It's time for the U.S. government to put an end to this fiasco. The legitimacy of such important terrorism cases as the September 11 attacks is not something to be disregarded, nor is the impact on the victims' families, who have yet to see justice done. All the military commission cases could be reliably tried in the seasoned and successful U.S. federal court system.
So far, a climate of national unity is prevailing in France, just as it did in America immediately after 9/11. But how long will national unity prevail? The scars of colonialism are fresher in France than anywhere else in Europe; the country has Europe's largest Muslim minority; and, with moderates seeming particularly weak and divided, the extreme right is cresting in opinion polls. These ingredients could constitute a recipe for disaster.
I really hope family members of victims of the 9/11 attacks weren't planning on attending the hearings scheduled at Guantanamo Bay this week. It would be completely demoralizing to someone who suffered personally from the heinous mass murders that took place 13 years ago to find that once again, all efforts to bring the five alleged perpetrators to justice had stalled, and once again, no one's allowed to know why.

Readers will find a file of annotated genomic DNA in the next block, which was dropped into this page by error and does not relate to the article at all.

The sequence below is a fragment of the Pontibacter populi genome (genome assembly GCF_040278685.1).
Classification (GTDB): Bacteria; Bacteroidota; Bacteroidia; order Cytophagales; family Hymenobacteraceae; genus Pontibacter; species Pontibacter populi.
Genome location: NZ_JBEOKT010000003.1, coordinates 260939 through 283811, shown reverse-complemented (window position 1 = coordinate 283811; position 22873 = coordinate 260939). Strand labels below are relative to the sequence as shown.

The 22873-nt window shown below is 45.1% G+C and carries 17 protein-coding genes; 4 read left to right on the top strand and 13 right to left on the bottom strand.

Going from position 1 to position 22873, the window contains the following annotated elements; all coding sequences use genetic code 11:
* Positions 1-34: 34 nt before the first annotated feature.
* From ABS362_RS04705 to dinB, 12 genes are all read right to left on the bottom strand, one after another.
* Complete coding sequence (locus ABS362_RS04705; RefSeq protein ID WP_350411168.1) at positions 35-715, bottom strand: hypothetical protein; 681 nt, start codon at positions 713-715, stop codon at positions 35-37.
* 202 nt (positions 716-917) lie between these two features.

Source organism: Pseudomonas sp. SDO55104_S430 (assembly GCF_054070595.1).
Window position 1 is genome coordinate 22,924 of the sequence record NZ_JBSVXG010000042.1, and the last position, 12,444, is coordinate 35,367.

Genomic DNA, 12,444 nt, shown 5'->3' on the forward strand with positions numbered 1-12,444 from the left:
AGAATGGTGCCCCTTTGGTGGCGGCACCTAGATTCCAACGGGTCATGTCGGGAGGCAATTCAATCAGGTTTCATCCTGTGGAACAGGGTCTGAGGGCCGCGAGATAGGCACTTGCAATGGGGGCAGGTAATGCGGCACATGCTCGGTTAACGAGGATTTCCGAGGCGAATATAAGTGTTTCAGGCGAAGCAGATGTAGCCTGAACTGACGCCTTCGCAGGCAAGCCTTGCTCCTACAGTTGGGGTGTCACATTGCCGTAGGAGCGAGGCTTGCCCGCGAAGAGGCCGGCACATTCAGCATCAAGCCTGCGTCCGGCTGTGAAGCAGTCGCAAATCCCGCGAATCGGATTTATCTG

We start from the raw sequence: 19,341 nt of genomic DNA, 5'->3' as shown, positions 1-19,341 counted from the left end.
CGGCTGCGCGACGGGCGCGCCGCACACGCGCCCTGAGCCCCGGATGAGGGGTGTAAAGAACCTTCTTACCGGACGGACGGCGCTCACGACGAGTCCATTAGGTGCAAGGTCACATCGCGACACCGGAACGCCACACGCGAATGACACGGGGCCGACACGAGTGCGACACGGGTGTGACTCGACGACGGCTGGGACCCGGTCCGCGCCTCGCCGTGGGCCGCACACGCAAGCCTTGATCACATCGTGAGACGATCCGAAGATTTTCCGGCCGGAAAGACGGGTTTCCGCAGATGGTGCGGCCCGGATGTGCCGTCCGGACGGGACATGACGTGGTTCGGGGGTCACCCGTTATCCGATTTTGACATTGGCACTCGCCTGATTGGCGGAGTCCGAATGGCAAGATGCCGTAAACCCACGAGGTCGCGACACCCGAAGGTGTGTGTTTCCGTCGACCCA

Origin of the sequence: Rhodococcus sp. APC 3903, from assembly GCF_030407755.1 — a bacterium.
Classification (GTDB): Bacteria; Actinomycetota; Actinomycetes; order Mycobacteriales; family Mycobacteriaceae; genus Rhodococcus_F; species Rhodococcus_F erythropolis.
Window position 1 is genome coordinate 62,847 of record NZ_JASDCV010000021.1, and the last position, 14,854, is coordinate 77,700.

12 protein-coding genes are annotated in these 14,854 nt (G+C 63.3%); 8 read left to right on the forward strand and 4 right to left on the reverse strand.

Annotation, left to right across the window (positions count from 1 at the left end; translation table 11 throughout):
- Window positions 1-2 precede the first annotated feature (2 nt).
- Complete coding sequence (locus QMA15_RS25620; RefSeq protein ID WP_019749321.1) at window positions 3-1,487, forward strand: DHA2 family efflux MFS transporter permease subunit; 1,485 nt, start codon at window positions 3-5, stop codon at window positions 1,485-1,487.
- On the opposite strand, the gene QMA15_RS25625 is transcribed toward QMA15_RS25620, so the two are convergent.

Critics have expressed legitimate concerns about U.S. conspiracy law, saying it's too easy to convict some people accused of low-level terrorist assistance and sentence them to hard time in highly restrictive prisons. But the claim that the U.S. prison system gives terrorists rights that ought to be reserved for U.S. citizens is simply impossible to support.
I'll never forget the pain and sorrow in the faces of people who posted countless Missing Person signs on the subway station walls. I lost my college roommate earlier that year in a tragic accident, and I still hadn't recovered. "How will an entire city and country ever recover from this?" I wondered.